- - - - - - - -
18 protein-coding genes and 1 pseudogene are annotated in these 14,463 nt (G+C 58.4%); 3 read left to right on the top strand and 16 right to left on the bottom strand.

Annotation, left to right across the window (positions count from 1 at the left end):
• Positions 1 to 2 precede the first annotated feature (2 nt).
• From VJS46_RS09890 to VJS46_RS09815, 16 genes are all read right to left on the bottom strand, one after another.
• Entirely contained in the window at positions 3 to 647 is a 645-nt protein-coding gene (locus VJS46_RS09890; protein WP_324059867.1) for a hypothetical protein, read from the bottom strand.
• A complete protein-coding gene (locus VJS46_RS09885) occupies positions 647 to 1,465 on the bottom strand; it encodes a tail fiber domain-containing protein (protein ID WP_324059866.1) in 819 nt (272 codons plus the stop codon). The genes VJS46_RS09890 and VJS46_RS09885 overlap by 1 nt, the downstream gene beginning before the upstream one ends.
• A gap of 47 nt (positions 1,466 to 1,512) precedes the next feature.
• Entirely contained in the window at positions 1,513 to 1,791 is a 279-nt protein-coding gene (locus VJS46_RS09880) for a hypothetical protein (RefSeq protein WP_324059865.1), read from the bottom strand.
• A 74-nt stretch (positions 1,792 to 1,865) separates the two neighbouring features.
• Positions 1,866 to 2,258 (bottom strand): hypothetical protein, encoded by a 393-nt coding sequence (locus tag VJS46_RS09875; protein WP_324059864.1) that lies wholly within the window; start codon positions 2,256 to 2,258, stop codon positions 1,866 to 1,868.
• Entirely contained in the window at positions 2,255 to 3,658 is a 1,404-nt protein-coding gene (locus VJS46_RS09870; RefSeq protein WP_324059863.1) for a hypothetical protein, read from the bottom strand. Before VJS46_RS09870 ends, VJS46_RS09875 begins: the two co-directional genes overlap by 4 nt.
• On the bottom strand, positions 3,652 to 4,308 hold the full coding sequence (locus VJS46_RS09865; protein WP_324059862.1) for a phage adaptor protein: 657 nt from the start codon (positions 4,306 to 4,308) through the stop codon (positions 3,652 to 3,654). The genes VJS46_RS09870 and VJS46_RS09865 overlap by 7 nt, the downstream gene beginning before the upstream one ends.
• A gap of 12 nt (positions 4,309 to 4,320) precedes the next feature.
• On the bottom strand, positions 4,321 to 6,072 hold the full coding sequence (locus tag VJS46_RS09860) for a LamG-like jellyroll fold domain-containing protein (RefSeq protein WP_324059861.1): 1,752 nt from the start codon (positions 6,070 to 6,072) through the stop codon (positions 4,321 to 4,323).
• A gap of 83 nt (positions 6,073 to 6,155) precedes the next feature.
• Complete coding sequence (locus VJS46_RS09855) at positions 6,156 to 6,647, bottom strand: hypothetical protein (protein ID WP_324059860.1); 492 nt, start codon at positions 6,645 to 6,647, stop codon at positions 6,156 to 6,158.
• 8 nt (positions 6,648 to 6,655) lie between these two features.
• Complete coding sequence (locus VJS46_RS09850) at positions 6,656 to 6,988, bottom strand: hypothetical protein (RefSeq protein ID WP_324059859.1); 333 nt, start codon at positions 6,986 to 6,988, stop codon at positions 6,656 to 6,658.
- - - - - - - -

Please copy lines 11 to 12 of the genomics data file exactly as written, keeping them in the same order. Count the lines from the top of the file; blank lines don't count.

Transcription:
• Entirely contained in the window at positions 2,255 to 3,658 is a 1,404-nt protein-coding gene (locus VJS46_RS09870; RefSeq protein WP_324059863.1) for a hypothetical protein, read from the bottom strand. Before VJS46_RS09870 ends, VJS46_RS09875 begins: the two co-directional genes overlap by 4 nt.
• On the bottom strand, positions 3,652 to 4,308 hold the full coding sequence (locus VJS46_RS09865; protein WP_324059862.1) for a phage adaptor protein: 657 nt from the start codon (positions 4,306 to 4,308) through the stop codon (positions 3,652 to 3,654). The genes VJS46_RS09870 and VJS46_RS09865 overlap by 7 nt, the downstream gene beginning before the upstream one ends.